No matter how busy you are, how demanding your job is, or how unreasonable your boss is, you can find a way to see a few practices and attend a few games your kids would love to have you see.

When you catch your child kicking the ball over everyone’s head, participating in a sing-along, or simply having fun with other kids, you do yourself and your child a big favor. You indicate to your kid that he or she is special enough for you to break your routine now and then and see what’s happening at school or with the other kids.

Visiting your child unannounced minimizes your child’s need to have you around every minute you’re at home and enables him or her to be more understanding when you’re traveling.

After all, if daddy or mommy drops in on me unexpectedly every now and then, they certainly love and care about me. This is especially effective: dropping by for lunch when they are in grade school, but make sure you sign in first and follow school procedures.

Maybe you’ll be the only parent who does this, but so what? Why not set as a goal to visit your child once each calendar month at an after school activity.

Say Yes A Little More Often

Kids ask to do so many things that for many parents it almost becomes automatic to say no.

Can I stay up later? No.

Can I have some ice cream? No.

Can I go across the street with my friends? No.

What’s the real reason behind some of these refusals? Is it fear for their safety or well-being? Do you think they’ll be corrupted if some family rule is bent on one particular evening? Or, are you exercising authority the same way your parents did?

Often, we forget that although our rules are conceived with good intentions, some of which could be rather arbitrary. I don’t have hard evidence that each of the rules creates a desired outcome, i.e., a goal we previously established for our family and specifically for our children. Saying ‘yes’ a little more often than usual has its place.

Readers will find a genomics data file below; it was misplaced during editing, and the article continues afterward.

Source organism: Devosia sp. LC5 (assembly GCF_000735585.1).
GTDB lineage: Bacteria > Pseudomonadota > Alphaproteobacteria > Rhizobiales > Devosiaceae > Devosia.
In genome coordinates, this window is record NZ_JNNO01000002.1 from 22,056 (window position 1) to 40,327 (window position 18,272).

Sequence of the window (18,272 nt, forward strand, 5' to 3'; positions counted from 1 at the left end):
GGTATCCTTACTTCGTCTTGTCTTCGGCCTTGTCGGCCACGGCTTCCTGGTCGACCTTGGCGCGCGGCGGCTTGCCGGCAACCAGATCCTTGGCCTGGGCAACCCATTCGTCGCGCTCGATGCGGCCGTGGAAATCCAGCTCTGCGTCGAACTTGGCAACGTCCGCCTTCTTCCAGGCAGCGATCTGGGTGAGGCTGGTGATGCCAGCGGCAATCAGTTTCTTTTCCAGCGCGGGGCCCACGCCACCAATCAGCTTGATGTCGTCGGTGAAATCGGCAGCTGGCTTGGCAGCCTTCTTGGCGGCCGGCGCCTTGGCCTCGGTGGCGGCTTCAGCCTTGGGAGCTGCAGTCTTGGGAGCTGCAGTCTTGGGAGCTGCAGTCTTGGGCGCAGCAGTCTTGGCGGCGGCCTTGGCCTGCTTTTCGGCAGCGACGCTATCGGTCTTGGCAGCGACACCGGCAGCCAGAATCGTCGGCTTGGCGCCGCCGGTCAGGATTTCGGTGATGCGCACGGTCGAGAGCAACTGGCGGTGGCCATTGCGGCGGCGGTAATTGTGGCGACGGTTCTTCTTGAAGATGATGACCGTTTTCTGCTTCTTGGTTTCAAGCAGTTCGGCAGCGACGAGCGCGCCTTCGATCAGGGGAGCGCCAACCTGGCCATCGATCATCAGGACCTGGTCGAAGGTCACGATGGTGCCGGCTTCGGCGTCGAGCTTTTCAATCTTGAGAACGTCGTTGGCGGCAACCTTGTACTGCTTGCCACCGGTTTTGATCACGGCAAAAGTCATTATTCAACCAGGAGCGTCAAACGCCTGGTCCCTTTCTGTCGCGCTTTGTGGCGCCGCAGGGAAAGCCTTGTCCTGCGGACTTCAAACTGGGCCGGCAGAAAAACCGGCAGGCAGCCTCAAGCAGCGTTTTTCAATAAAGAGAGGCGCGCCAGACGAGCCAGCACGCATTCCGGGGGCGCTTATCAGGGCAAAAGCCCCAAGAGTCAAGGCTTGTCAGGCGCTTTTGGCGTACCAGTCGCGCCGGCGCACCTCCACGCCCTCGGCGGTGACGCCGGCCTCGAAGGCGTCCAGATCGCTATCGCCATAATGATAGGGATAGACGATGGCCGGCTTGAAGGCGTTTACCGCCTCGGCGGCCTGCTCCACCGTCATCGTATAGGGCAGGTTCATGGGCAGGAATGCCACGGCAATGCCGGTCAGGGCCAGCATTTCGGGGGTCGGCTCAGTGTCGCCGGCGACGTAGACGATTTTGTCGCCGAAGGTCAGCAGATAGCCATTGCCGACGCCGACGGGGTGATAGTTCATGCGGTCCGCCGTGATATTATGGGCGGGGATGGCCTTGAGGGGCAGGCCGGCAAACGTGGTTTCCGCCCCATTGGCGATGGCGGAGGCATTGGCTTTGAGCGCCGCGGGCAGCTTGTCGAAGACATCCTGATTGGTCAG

Set a goal of saying yes one more time per week than normally. This is not so hard to monitor, since you’ll have to ponder the situation for at least a few seconds, and realize that you’re about to say yes when your instinctive reaction was to say no.

If it helps, keep a running log of the times that you surprised your child with a yes. At the least, you’ll have ammunition for later when your child says you never say yes.

Seek Their Help

Do you have business and financial problems for which you think your children cannot be of much assistance? Think again for out of the mouths of babes sometimes come great ideas.

In his book, A Whack On the Side of the Head, Dr. Roger von Oeck contends that the solution to problems often comes by looking at a situation with creativity – taking a different view than you did before. Who better to help you than someone small who doesn’t know all of the givens of the situation?

When it comes to using technology, your son or daughter might have insight that you’ve never considered. How often have you asked your children for some type of support? Could you ask this of them at least once a week? If you’re self-employed, you can lawfully hire them at a young age, pay them, and claim the labor expense.

Go Ahead and Ask

Regardless of whether or not you believe your children can help you with a particular issue, go ahead and ask them. You might be pleasantly surprised by what you discover.